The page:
“My ex-sister-in-law has Down Syndrome, and she is the biggest wrestling fan that I have ever met in my life. She had the opportunity to meet some semi-pro wrestlers and it was like the best thing she ever had in her life,” Giglio told me for a story. “It just started me thinking about her. Her mom was thinking about trying her to get her on a list for her own apartment, living in a group situation. I just started thinking, ‘You know, that would really make a good story somehow. How can I make this into a story?'”
In a city like Toronto, and a country such as Canada, the developmentally disabled are not ostracized, but welcomed into the mix.
And pro wrestling continues to provide a wonderful blender to mix everyone up: the young, the old, those with visible handicaps, and those where the challenges aren’t seen on the surface, and definitely every colour under the rainbow.
It brings people together, particularly when 6,000-plus people can all agree on the important issue of the day — that Luke Harper of the Wyatt Family really needs to take a shower.
Here’s a quick rundown on the actual matches:
- Neville beat The Miz. “I haven’t seen The Miz in forever,” says Quinn. The Miz had a blast blasting the timekeeper, who erred off the bat: “You have one job, to ring the bell … you must be from Toronto.” Naturally, it ended with the Red Arrow and a big pop.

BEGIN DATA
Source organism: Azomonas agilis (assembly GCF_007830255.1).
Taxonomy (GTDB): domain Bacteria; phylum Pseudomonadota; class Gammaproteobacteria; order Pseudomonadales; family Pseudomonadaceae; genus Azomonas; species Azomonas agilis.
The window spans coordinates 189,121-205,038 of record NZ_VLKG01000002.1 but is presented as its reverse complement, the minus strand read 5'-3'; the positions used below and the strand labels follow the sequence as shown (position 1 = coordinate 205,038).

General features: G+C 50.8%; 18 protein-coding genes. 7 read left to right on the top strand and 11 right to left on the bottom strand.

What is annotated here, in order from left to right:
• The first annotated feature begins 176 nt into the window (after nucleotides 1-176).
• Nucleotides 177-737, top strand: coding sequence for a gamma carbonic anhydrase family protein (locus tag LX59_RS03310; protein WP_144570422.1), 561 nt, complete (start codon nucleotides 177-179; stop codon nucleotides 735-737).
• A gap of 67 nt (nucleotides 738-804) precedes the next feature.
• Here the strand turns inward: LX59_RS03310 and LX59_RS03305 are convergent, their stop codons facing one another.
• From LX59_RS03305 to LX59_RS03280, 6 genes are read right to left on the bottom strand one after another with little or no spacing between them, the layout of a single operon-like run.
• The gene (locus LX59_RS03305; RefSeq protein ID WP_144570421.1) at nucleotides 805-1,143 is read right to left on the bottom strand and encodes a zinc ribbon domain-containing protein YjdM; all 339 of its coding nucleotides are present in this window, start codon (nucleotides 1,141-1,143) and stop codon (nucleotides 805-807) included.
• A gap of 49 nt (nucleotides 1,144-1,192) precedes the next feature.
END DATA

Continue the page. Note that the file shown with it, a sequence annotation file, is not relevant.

- The Hype Bros. (Zack Ryder and Mojo Rawley) teamed with Titus O’Neil to beat Stardust and The Ascension. O’Neil scored the pin for the win.
- The Big Show beat Mark Henry after a knockout punch. Show responded to the boring chants during the bout by grabbing the microphone: “My ring, my rules. You paid to see me.”
- They aired a video on Connor’s Cure, which is all well and good, but a donation to an American charity doesn’t get a Canadian a tax receipt. And while talking about videos, the entrance videos sure take up a lot of time.
- Dean Ambrose beat Kevin Owens to retain the Intercontinental title, hitting Dirty Deeds out of nowhere. Owens had about 75% of the offence, if not more. The bout was the hottest on the card. I had thought that Owens might play the patriotic card, or make reference to his successes in Toronto — it’s where he won the Ring of Honor World title — but he didn’t. Instead, KO, at “266 perfect pounds,” made sure the audience knew that he was from “the place that is better than Ontario in every way, Marieville, Quebec.”
- After intermission, Charlotte went to the ring with an open challenge for her Divas title. Becky Lynch answered the call, but lost to her. The ambiguous Charlotte has to be by design — she’s a heel so much of the time in the ring and on the microphone, but then leaves the ring shaking hands with fans and hugging others.
- Goldust and the Usos beat The Wyatt Family, consisting of Luke Harper, Braun Strowman and Erick Rowan. No Bray Wyatt. In the end Goldust flipped Harper over so that the Usos could splash him.
- The biggest news of the night was that a return was announced for Saturday, March 12th to Ricoh Coliseum, in what will be a WWE Network special only a couple of weeks before WrestleMania.
- In the main event, Alberto Del Rio beat John Cena by DQ to keep his U.S. title. There were a couple of referee bumps and non-finishes, and chair shots to the back, but it was a low-blow by ADR that resulted in the inconclusive finish. Post-bout, Cena got some shine back by beating up ADR and his music played to end the night.